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Andrea Anderson


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POSTED: Friday, May 21, 2010

Andrea Anderson credits her Danish mother for raising her with healthy attitudes about sexuality as part of the human condition, rather than as a taboo subject.

“;My family is first generation from Denmark, so we were raised very openly with those Northern European values, where sex is just part of the everyday discussion. That was sort of an anomaly in the Midwest,”; said Anderson, 41, who moved to Oahu from Michigan in January to become chief executive officer of Planned Parenthood Hawaii.

The lack of information available to young people about sexuality and reproduction is putting their health at risk, said Anderson, who encourages families and schools to address the topic.

Anderson, a triathlete who also enjoys yoga and going to the beach, worked for Planned Parenthood in Michigan for seven years before moving here.

She holds a bachelor's degree from Western Michigan University, where she also was an adjunct faculty member, training health teachers in sex-ed.

QUESTION: You've talked about how important it is for schools to provide effective sexual health education. What does that look like to you?

ANSWER: Medically accurate, age-appropriate, comprehensive, culturally relevant sexuality education.

Q: And is that available generally in Hawaii's schools?

A: It has not been historically available, no.

Q: Why not?

A: Sexuality education is a topic not many people are comfortable talking about, let alone teaching about. And so it is not one of the benchmarks. School systems tend to err on the side of not requiring it for their students so that they don't get embroiled in any type of controversy.

Q: Could it be provided by the classroom teacher, or does there need to be a special health educator?

A: It can be provided by the classroom teacher responsible for teaching health, but they are required to be trained. ... In Hawaii last July, the Department of Education passed a requirement that if schools choose to teach reproductive and sexual health care that it must be comprehensive.

Q: So, not abstinence-only, in other words?

A: Right, but they have yet to implement that. It does take a while for a system to change.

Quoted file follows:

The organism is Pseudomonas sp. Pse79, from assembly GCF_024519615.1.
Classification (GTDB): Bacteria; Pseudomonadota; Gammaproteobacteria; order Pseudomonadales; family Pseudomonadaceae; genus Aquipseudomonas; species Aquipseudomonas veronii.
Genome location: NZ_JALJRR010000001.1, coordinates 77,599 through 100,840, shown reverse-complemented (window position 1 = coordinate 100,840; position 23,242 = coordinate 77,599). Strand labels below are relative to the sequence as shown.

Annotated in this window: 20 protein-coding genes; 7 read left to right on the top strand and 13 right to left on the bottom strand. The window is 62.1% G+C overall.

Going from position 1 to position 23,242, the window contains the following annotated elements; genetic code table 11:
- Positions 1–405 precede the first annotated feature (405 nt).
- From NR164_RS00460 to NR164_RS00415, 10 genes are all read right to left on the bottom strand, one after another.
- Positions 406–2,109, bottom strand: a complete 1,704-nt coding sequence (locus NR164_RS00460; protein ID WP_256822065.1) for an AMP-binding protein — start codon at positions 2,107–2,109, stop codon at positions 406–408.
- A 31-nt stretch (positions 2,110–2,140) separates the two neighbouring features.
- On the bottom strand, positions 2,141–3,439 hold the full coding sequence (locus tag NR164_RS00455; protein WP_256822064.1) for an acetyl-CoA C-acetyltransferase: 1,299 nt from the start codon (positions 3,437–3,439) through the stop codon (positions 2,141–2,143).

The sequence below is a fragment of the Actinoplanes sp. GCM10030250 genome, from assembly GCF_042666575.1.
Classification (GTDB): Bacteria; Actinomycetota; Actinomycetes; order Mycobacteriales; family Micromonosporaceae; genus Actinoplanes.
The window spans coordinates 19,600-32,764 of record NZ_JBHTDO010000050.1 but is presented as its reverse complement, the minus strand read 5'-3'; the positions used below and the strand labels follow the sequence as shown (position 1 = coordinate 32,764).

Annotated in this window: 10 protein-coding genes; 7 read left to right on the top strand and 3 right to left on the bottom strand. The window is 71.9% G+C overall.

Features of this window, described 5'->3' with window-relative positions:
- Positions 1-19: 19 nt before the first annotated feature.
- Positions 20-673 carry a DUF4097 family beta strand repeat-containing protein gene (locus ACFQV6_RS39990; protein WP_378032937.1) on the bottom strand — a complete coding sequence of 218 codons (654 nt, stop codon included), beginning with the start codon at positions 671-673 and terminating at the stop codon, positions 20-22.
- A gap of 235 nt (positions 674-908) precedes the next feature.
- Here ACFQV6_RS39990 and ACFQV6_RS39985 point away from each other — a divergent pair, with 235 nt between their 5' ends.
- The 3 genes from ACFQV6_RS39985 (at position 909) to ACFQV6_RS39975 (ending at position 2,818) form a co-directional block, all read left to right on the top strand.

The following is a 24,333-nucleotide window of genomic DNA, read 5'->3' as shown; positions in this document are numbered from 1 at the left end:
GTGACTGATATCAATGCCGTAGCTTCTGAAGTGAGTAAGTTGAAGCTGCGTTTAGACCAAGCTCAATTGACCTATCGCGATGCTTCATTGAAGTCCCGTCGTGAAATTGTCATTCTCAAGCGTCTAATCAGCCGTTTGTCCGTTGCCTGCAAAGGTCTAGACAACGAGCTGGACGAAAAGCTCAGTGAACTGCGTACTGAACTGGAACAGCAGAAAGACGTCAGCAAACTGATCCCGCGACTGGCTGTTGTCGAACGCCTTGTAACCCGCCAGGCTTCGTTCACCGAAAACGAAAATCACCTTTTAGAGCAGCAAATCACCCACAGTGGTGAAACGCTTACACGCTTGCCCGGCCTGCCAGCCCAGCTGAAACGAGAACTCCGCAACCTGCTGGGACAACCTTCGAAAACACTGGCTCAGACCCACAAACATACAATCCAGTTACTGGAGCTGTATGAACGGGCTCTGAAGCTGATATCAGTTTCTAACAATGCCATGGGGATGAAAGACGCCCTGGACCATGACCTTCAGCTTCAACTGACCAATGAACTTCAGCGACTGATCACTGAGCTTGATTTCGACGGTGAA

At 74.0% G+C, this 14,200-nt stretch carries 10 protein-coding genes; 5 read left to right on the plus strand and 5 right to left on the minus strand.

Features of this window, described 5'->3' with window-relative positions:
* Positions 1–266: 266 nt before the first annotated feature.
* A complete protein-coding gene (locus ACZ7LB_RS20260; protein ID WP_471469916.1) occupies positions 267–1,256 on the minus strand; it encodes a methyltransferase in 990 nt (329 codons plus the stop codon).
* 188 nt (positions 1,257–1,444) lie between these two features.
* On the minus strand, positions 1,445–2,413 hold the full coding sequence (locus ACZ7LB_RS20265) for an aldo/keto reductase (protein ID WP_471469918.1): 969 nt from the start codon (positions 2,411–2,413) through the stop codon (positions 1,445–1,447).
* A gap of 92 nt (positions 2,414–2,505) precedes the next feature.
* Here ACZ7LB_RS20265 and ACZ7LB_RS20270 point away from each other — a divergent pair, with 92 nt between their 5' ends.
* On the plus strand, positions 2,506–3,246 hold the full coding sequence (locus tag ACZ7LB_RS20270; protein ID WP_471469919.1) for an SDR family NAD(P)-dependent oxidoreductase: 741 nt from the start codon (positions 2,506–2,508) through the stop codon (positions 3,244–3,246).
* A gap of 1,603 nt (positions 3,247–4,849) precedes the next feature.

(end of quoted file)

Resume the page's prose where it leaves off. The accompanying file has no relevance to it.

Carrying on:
Q: When you say age-appropriate, what age are we starting?

A: I believe that parents should start talking about body issues as young as 2, 3 and 4. But that doesn't mean that we're talking with 5-year-olds about having sex. A “;sex talk”; can be using the appropriate words for body parts. A “;sex talk”; can be telling a young person that their body is beautiful no matter what. A “;sex talk”; can be talking about healthy relationships. So when people say oh, it's time for “;the talk,”; there actually is no such thing as “;the talk.”; It needs to be a continual progression so that when our young people do enter school and do enter social situations with other students, they're prepped by their family, who need to be the primary educators. It's when the young people have no sense of self, have no sense of their body, have no sense of anatomy, physiology, how things work — and they get into social situations in school systems that are also not teaching them about it — that things like out in Kapolei happen. (On May 10, a 19-year-old woman suffered a third-trimester miscarriage in a restroom at a public park; she told police she did not know she was pregnant.)

Q: May is Teen Pregnancy Prevention Month, so there's been a lot of (news) coverage about that. But I also wanted to talk about STIs (sexually transmitted infections).

A: Disease, yes, an important issue.

Q: How can we do a better job of preventing sexually transmitted infections among young people? According to the CDC, 50 percent of all new STIs each year are among people 15 to 24, even though they account for only one-fourth of the sexually active population.